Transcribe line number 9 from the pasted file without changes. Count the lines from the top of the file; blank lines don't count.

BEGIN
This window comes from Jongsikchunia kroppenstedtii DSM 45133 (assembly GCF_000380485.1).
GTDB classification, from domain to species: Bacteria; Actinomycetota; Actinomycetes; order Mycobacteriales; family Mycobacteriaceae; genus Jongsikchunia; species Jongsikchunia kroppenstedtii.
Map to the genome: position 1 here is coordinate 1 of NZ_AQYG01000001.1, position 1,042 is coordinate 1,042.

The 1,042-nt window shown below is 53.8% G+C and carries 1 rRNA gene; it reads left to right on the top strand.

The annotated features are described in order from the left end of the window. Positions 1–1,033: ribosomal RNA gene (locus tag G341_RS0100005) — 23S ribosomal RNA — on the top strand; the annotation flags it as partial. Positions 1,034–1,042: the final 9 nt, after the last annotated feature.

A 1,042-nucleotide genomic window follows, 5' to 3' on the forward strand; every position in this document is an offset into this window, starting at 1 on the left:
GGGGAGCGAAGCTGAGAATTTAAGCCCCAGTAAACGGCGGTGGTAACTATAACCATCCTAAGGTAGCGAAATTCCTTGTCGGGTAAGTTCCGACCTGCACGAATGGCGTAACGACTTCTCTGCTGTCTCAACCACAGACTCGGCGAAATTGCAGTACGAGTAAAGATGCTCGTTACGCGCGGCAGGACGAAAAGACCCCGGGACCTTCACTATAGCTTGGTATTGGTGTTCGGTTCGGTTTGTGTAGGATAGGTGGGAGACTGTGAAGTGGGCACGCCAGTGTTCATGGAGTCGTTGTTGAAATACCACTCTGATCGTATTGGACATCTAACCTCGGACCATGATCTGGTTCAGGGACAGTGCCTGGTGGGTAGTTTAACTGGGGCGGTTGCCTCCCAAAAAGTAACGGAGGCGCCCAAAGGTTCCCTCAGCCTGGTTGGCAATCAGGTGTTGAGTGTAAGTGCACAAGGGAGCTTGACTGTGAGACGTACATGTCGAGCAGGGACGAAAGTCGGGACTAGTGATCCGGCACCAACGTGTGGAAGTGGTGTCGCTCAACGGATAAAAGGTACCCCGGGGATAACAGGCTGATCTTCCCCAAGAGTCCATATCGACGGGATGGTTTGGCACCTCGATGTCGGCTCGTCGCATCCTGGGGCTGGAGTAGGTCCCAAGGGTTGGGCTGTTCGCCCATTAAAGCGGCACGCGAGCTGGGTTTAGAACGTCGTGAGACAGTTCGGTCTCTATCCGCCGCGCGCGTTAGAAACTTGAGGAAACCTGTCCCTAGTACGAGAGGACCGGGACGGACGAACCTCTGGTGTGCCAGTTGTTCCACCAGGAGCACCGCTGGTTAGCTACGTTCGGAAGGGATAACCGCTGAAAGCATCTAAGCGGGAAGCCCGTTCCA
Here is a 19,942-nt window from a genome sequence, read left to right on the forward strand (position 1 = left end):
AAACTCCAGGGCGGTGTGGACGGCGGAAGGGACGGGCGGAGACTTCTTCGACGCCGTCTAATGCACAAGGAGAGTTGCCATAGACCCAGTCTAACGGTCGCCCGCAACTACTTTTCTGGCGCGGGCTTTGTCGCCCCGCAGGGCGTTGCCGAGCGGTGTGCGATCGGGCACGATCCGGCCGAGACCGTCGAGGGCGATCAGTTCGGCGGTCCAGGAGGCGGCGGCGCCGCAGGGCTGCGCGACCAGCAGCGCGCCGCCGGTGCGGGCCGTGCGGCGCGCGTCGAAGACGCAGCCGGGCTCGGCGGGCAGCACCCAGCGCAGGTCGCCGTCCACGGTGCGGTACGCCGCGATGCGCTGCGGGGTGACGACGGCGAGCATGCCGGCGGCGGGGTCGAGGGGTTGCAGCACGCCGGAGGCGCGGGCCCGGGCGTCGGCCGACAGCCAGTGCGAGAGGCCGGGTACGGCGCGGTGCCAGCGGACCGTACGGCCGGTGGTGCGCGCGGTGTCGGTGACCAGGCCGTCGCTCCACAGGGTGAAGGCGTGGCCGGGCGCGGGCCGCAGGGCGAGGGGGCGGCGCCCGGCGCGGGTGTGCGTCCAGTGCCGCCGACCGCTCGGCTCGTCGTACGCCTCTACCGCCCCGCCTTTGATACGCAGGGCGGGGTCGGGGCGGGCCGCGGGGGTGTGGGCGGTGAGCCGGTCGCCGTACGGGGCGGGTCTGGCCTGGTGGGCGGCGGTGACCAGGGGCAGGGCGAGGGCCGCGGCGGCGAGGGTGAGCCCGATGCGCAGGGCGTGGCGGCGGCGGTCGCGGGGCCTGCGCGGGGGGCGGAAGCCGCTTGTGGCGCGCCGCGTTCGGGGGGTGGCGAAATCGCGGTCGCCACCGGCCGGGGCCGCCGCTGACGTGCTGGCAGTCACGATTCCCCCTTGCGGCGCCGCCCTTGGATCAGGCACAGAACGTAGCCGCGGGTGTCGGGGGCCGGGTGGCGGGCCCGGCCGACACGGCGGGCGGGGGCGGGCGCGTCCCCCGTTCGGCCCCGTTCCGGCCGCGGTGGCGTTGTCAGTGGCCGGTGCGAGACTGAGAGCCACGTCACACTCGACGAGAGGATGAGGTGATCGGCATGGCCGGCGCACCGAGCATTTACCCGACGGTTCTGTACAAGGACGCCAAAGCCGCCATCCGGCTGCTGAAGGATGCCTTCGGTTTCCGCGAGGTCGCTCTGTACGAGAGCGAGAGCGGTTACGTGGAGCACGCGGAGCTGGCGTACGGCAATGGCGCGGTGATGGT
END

AAACTCCAGGGCGGTGTGGACGGCGGAAGGGACGGGCGGAGACTTCTTCGACGCCGTCTAATGCACAAGGAGAGTTGCCATAGACCCAGTCTAACGGTCGCCCGCAACTACTTTTCTGGCGCGGGCTTTGTCGCCCCGCAGGGCGTTGCCGAGCGGTGTGCGATCGGGCACGATCCGGCCGAGACCGTCGAGGGCGATCAGTTCGGCGGTCCAGGAGGCGGCGGCGCCGCAGGGCTGCGCGACCAGCAGCGCGCCGCCGGTGCGGGCCGTGCGGCGCGCGTCGAAGACGCAGCCGGGCTCGGCGGGCAGCACCCAGCGCAGGTCGCCGTCCACGGTGCGGTACGCCGCGATGCGCTGCGGGGTGACGACGGCGAGCATGCCGGCGGCGGGGTCGAGGGGTTGCAGCACGCCGGAGGCGCGGGCCCGGGCGTCGGCCGACAGCCAGTGCGAGAGGCCGGGTACGGCGCGGTGCCAGCGGACCGTACGGCCGGTGGTGCGCGCGGTGTCGGTGACCAGGCCGTCGCTCCACAGGGTGAAGGCGTGGCCGGGCGCGGGCCGCAGGGCGAGGGGGCGGCGCCCGGCGCGGGTGTGCGTCCAGTGCCGCCGACCGCTCGGCTCGTCGTACGCCTCTACCGCCCCGCCTTTGATACGCAGGGCGGGGTCGGGGCGGGCCGCGGGGGTGTGGGCGGTGAGCCGGTCGCCGTACGGGGCGGGTCTGGCCTGGTGGGCGGCGGTGACCAGGGGCAGGGCGAGGGCCGCGGCGGCGAGGGTGAGCCCGATGCGCAGGGCGTGGCGGCGGCGGTCGCGGGGCCTGCGCGGGGGGCGGAAGCCGCTTGTGGCGCGCCGCGTTCGGGGGGTGGCGAAATCGCGGTCGCCACCGGCCGGGGCCGCCGCTGACGTGCTGGCAGTCACGATTCCCCCTTGCGGCGCCGCCCTTGGATCAGGCACAGAACGTAGCCGCGGGTGTCGGGGGCCGGGTGGCGGGCCCGGCCGACACGGCGGGCGGGGGCGGGCGCGTCCCCCGTTCGGCCCCGTTCCGGCCGCGGTGGCGTTGTCAGTGGCCGGTGCGAGACTGAGAGCCACGTCACACTCGACGAGAGGATGAGGTGATCGGCATGGCCGGCGCACCGAGCATTTACCCGACGGTTCTGTACAAGGACGCCAAAGCCGCCATCCGGCTGCTGAAGGATGCCTTCGGTTTCCGCGAGGTCGCTCTGTACGAGAGCGAGAGCGGTTACGTGGAGCACGCGGAGCTGGCGTACGGCAATGGCGCGGTGATGGT